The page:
A: Amblyopia, or lazy eye, is a vision disorder in which one eye has reduced visual acuity despite the absence of any structural abnormalities.
A: Various factors but the most common causes of amblyopia include strabismus, significant refractive errors, or a combination of both.
A: On average, it affects about 2-3% of the general population.
A: Amblyopia usually occurs during early childhood when the visual system is still developing.
A: A comprehensive examination by an optometrist or ophthalmologist is recommended.
A: Untreated amblyopia can have long-term effects on visual acuity and depth perception, which in turn can impact visual function and overall quality of life.
A: Glasses or contact lenses may be prescribed to correct refractive errors. A common treatment approach for amblyopia is penalising the stronger eye to encourage the visual development of the weaker eye.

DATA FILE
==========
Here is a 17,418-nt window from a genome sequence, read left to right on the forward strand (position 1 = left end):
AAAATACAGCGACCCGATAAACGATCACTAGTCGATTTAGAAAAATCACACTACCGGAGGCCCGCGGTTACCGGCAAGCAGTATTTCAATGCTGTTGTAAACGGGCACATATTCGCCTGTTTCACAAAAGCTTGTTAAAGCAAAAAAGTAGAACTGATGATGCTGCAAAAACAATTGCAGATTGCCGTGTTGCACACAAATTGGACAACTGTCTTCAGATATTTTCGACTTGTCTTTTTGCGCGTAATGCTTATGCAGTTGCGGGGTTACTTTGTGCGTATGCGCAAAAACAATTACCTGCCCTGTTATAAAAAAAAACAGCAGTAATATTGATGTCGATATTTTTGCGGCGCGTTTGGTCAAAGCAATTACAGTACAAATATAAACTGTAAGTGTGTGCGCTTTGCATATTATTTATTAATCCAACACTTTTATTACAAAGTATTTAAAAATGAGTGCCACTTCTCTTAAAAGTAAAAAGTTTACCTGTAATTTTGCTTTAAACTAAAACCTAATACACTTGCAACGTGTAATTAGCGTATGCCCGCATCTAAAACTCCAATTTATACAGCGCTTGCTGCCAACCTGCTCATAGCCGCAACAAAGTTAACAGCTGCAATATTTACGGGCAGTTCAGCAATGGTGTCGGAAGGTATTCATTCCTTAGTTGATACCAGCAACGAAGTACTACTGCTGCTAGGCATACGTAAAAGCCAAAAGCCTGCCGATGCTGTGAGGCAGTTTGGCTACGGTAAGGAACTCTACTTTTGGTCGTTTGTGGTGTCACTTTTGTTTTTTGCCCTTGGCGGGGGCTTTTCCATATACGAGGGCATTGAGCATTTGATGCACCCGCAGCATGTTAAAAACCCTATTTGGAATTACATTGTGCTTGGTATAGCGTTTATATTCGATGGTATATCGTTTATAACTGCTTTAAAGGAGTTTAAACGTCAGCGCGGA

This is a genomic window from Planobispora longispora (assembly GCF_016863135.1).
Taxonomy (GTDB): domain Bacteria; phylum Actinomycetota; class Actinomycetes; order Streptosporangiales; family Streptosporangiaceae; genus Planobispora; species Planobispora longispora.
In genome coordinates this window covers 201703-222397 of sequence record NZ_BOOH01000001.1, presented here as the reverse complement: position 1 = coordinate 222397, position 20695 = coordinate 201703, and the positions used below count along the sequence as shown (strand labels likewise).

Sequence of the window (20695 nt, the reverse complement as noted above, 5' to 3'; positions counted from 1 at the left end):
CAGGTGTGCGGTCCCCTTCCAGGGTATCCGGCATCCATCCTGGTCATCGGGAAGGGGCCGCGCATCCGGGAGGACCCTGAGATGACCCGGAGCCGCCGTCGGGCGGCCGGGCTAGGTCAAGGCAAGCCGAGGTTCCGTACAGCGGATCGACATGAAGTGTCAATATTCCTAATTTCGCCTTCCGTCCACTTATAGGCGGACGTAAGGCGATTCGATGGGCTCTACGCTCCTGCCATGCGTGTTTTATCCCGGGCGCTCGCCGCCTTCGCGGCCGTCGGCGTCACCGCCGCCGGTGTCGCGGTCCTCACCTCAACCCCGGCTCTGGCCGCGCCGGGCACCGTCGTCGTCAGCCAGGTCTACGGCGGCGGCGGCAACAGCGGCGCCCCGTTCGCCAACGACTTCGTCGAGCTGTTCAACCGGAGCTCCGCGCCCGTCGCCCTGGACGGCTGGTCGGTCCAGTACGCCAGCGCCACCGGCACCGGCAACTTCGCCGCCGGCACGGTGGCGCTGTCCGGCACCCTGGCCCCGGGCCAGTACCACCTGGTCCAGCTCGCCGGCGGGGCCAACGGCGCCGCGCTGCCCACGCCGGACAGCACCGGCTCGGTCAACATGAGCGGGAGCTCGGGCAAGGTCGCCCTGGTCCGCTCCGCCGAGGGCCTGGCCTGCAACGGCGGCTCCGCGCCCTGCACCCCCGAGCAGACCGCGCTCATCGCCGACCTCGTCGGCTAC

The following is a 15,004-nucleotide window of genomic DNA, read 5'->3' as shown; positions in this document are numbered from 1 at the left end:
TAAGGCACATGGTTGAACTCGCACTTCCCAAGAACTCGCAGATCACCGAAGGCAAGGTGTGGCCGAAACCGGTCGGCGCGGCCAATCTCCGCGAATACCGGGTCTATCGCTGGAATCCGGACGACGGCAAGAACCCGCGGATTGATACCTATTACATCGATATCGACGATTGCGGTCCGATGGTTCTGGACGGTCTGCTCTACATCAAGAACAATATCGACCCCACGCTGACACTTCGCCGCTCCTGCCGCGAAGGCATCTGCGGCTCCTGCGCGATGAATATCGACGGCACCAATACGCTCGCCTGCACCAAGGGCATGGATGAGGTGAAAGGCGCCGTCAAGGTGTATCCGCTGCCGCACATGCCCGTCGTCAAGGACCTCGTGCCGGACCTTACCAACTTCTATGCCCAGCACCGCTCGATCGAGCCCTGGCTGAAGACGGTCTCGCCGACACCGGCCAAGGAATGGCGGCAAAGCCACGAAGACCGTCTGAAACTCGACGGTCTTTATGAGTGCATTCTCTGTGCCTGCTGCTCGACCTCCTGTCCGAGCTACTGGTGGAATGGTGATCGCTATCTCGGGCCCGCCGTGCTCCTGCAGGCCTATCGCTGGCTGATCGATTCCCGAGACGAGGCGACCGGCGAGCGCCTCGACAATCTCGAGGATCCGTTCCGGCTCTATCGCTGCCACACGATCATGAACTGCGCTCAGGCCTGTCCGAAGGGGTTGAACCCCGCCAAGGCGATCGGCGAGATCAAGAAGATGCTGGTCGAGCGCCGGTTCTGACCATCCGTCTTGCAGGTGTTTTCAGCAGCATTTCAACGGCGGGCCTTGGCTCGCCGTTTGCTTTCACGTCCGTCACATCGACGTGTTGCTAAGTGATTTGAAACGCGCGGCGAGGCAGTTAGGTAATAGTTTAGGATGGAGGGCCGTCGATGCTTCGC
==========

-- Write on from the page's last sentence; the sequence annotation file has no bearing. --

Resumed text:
A: The earlier amblyopia treatment begins, ideally before age 7, the better chances of successful vision improvement.
A: Depending on the severity of the amblyopia and the child’s response to treatment, the duration can range from weeks to months, to years.
A: Yes, it can happen, even after successful treatment so regular follow-ups are important.